Did You Know That Plants Can Talk To Each Other?

We always considered plants to be our silent partners in this world of noise and sound. But wait a minute! According to a new study from Western Australia plants have been talking all along. The study shows remarkable new evidence that suggests they are neither deaf nor dumb; rather along with their feelings and reactions they produce a series of ‘click’ sounds from their roots to communicate with each other.

Researcher Monica Gagliano, who discovered that plants can talk is of the opinion that their communication is essential for the survival of the inter-flora community. Gagliano along with professor Stefano Muncaso of the University of Florence decided to undertake the study of seeing if plants could talk. They studied a young bunch of corn plants and eavesdropped on their roots. The things that they discovered was remarkable, i.e., the plants emit sounds regularly that is audible to the human ear, as the range is of 220Hz.

Since it was already a known fact that plants react to sunlight and use chemicals to communicate with each other in case of danger, Gagliano and Muncaso conducted a test. To the corn plants, they were studying the researcher introduced another new specimen of corn plants that were suspended in water. After a few days they found that towards the talking plants the listening plants were leaning.


What do Plants Talk To Each Other About?

There are many things they discuss and it is interesting and it has been found that they competitive too. Here are some things that the plants talk to each other about:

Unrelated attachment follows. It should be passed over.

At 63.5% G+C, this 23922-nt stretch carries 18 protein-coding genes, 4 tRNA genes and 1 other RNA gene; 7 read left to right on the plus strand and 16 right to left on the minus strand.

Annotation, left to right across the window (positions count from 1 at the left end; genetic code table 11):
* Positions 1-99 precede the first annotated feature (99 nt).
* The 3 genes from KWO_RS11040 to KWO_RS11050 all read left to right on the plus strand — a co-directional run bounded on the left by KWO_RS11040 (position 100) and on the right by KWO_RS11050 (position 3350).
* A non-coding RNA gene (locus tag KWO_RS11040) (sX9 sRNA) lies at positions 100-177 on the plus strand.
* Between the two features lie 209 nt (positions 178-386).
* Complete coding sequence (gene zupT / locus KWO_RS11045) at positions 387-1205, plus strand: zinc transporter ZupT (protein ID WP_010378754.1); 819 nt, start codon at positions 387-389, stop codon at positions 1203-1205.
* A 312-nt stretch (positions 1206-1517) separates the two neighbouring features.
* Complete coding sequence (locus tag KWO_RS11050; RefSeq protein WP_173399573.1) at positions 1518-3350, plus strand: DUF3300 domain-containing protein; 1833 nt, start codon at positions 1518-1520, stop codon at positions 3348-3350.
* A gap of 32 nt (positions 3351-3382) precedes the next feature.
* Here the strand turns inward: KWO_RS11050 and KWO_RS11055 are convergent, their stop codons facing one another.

Increase your growth: Study has shown that plants secrete chemicals in the soil when planted in a crowded environment signaling the neighboring plants to grow aggressively so that they are not left behind in the shade.


Canopy shyness: It has been witnessed that plants alter their growth strategy when leaves and branches of one plant brush against another plant. Matured and older plants restraint their growth in such a condition experiencing ‘canopy shyness’ while the younger ones spurt their growth and expand rapidly.


They pick up cues: A study has shown that a plant boosts its growth in a stressed environment and leaves its chemical reaction behind informing its next generation. The study planted a new plant in the same soil after removing the original plant that was under stress and despite removing the stressor the new plant shows the same growth pattern. A plant that has not been grown in the stressed environment does not show that growth spurt.


W-waves: Plants warn each other about impending chopping down to its neighbor by emitting electric pulses called W waves.


Warning about aphid attacks: Plants also warn one another with fungi that is thread-line filament connecting the roots about possible aphid attacks.

Plants have a complex communication system that researchers and scientists are learning about in the recent times. According to Gagliano, they are like animals but their communication becomes more interesting because they cannot move. Scientists hope that with time and their eavesdropping they get to learn more about what the plants talk about and how we can communicate with them.



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